Q Acoustics Q Active 200 Loudspeaker Review Page 2

And that was it. Because the Q Active 200 system is Roon Ready, all I had left to do to play music was select it for active status on the Roon app's setup page. (A bit puzzlingly, each speaker appeared individually as a Roon destination listed as "RH Q Active Test 6," but choosing either one worked as expected in stereo.)

In tonal-balance terms, the Q Active 200 system proved impressively neutral and accurate. They almost perfectly averaged my two references (ancient-but-accurate Energy Veritas 2.8s, and my long-term active monitors). This means that voices were entirely free of colorations from resonances or crossover errors—remember, there's no crossover in the midrange/vocal octaves here— and the warmth/bite balance and articulation of elements like massed strings and brass were perfectly natural and, in the best sense, unobtrusive.

1221q.remThe one departure from this near perfection (if departure it is), was in the top "sparkle" octaves. Treble was amply present all the way up to the top, but the Q Active 200s were slightly less prominent, or perhaps "lively" is a better term, than my references. Consequently, on the Fleetwood Mac classic "Dreams" (24-bit/96kHz FLAC, Qobuz), the hi-hat "tick- tick-tick" that runs relentlessly throughout the song was, while only barely less present, audibly less "ticky," with just a shade less leading edge. (This may or may not be more or less "accurate." While long- standing research shows that a 1-to-2dB-per-octave down-tilt in top-octaves response is "best" for speakers in typical listening rooms, a great majority of audiophile designs eschew this, presumably to favor the "air" and "sparkle" that help sell speakers.)

Otherwise, the soundstage presented by the Q Active 200s was deep, spacious, and distinctly more diffuse than my refs. On a state-of-the-studio track like Rickie Lee Jones' characteristically odd reading of the Tim Hardin classic "Reason to Believe" from The Devil You Know (16/44.1kHz FLAC, Tidal), either of my long-term speakers will throw out a tightly localized image of musicians in space: fiddle to the left, voice in the middle, dobro to the right. The Q Active 200s did the same, but, presumably due to the BMR drivers' wide, half-space radiation, with a larger, deeper and, perhaps, more vague localization. This is an observation, not a criticism, since I find that the typical "hi-fi soundstage" pinpoint localization is in fact less natural relative to real-world acoustics as experienced in clubs and halls.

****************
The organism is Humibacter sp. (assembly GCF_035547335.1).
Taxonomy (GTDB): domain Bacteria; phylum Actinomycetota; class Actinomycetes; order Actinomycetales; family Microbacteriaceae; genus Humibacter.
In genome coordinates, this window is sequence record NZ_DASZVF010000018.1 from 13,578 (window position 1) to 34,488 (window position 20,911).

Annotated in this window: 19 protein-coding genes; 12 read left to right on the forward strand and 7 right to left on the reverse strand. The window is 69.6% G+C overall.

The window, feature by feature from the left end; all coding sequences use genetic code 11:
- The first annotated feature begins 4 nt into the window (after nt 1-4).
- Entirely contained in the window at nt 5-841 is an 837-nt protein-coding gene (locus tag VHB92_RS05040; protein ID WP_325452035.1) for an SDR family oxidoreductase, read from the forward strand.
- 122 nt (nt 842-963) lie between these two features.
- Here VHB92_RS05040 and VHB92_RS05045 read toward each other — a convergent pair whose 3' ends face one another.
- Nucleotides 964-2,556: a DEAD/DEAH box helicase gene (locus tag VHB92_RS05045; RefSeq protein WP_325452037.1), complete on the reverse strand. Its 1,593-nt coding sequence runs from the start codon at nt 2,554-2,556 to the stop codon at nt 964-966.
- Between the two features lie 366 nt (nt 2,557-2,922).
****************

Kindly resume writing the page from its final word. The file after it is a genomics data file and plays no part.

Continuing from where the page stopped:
Another listening note has to do with ambience, though this one is tricky to express. Many, perhaps most, studio recordings, old and new, depend on added reverberation (whether digital or analog) for enhanced spaciousness. A good example is the Van Morrison classic "And it Stoned Me" from his seminal Moondance album (24/96 FLAC, Qobuz). On my references, I hear the reverb ambience as a sort of "layer" of space behind the musicians, which sounds to me like a classic 1970's-era studio plate reverb. Via the Q Active 200s, the character of the reverb was largely unchanged, but it was more "all-around" the sound sources: better integrated, and slightly warmer-sounding. Precisely what causes this I can't say, but presume that, again, it has something to do with the unique radiation pattern of the BMR drivers.

To the same point, the Q Active 200s really do keep a strong stereo effect well off- axis—just as the company's marketing materials claim. I could sit fully 30 degrees off-center and still hear generous spread to the "off-side" speaker; it was not full-width stereo, of course, but most conventional direct-radiators collapse almost entirely into the near-side speaker under the same conditions. I also tried the Q A200s in both my initial innie and outie setups, with the offset BMR mid/high "windows" first to the insides, then to the outsides. The difference was extremely subtle but, in my room, where the side walls were about 7 feet distant, innie promoted slightly tighter imaging.